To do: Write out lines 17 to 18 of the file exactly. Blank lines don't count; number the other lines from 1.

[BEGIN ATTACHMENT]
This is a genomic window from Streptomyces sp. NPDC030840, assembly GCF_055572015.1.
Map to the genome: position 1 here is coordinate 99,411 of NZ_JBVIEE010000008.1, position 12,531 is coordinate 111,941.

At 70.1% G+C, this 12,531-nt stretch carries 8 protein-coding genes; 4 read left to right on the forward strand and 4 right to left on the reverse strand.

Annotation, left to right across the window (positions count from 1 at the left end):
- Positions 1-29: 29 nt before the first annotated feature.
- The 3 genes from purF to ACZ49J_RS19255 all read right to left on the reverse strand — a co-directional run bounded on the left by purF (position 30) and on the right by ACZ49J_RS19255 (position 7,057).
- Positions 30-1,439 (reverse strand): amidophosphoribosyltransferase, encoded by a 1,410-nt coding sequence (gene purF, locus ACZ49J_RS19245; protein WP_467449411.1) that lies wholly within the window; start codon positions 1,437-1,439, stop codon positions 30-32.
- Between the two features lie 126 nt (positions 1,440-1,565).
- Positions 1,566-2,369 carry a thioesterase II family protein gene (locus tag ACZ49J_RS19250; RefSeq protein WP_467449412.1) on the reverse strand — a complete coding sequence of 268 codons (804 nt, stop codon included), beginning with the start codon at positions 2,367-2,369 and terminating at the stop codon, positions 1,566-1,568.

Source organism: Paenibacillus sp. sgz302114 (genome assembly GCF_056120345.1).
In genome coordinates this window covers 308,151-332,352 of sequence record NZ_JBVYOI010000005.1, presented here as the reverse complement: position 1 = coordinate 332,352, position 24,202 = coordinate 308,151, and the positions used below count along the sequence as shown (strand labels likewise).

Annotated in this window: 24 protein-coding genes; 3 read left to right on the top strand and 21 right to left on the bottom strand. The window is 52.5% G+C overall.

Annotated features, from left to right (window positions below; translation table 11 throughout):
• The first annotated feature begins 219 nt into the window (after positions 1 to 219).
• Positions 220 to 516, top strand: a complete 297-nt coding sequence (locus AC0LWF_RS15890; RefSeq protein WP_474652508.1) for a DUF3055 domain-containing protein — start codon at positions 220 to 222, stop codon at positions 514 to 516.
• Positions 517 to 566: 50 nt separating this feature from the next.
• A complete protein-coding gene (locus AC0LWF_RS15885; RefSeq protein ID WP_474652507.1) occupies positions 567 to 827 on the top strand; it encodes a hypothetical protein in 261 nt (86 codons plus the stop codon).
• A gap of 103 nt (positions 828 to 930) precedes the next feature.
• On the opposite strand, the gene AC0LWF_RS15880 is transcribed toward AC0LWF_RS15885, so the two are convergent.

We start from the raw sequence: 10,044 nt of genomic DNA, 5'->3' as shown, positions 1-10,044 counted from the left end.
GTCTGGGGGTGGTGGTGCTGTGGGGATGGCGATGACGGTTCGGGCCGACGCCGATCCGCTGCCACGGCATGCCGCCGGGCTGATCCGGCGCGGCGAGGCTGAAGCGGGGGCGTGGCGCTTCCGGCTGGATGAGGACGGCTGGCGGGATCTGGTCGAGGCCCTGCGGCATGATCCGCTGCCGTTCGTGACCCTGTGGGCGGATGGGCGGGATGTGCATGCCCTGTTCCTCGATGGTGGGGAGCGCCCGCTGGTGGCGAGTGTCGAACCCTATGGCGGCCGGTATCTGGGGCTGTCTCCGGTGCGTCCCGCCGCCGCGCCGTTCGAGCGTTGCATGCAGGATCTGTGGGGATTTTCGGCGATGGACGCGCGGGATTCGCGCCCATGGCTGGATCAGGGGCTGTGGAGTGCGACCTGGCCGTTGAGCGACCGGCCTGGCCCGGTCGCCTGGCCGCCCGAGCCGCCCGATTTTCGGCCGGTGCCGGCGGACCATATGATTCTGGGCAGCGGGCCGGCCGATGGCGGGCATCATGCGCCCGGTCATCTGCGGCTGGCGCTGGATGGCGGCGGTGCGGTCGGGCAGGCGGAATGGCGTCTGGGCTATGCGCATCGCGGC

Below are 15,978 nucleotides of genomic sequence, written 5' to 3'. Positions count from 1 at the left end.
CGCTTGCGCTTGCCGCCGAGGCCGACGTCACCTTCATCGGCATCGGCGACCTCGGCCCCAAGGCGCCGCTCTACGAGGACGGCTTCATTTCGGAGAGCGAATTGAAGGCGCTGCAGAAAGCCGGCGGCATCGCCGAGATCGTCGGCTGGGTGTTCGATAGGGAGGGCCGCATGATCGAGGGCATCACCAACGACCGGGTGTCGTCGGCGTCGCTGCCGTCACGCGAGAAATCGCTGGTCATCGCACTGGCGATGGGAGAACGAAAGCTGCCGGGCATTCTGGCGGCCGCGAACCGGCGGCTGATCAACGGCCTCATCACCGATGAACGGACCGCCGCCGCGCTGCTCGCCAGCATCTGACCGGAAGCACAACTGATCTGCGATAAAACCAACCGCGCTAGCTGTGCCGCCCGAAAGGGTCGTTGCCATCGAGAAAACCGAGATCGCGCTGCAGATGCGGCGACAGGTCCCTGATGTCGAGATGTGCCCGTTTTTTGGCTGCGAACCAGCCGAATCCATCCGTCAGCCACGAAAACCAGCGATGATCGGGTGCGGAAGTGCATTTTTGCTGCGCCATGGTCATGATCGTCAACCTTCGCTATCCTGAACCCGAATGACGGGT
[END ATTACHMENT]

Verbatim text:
• A complete protein-coding gene (locus AC0LWF_RS15885; RefSeq protein ID WP_474652507.1) occupies positions 567 to 827 on the top strand; it encodes a hypothetical protein in 261 nt (86 codons plus the stop codon).
• A gap of 103 nt (positions 828 to 930) precedes the next feature.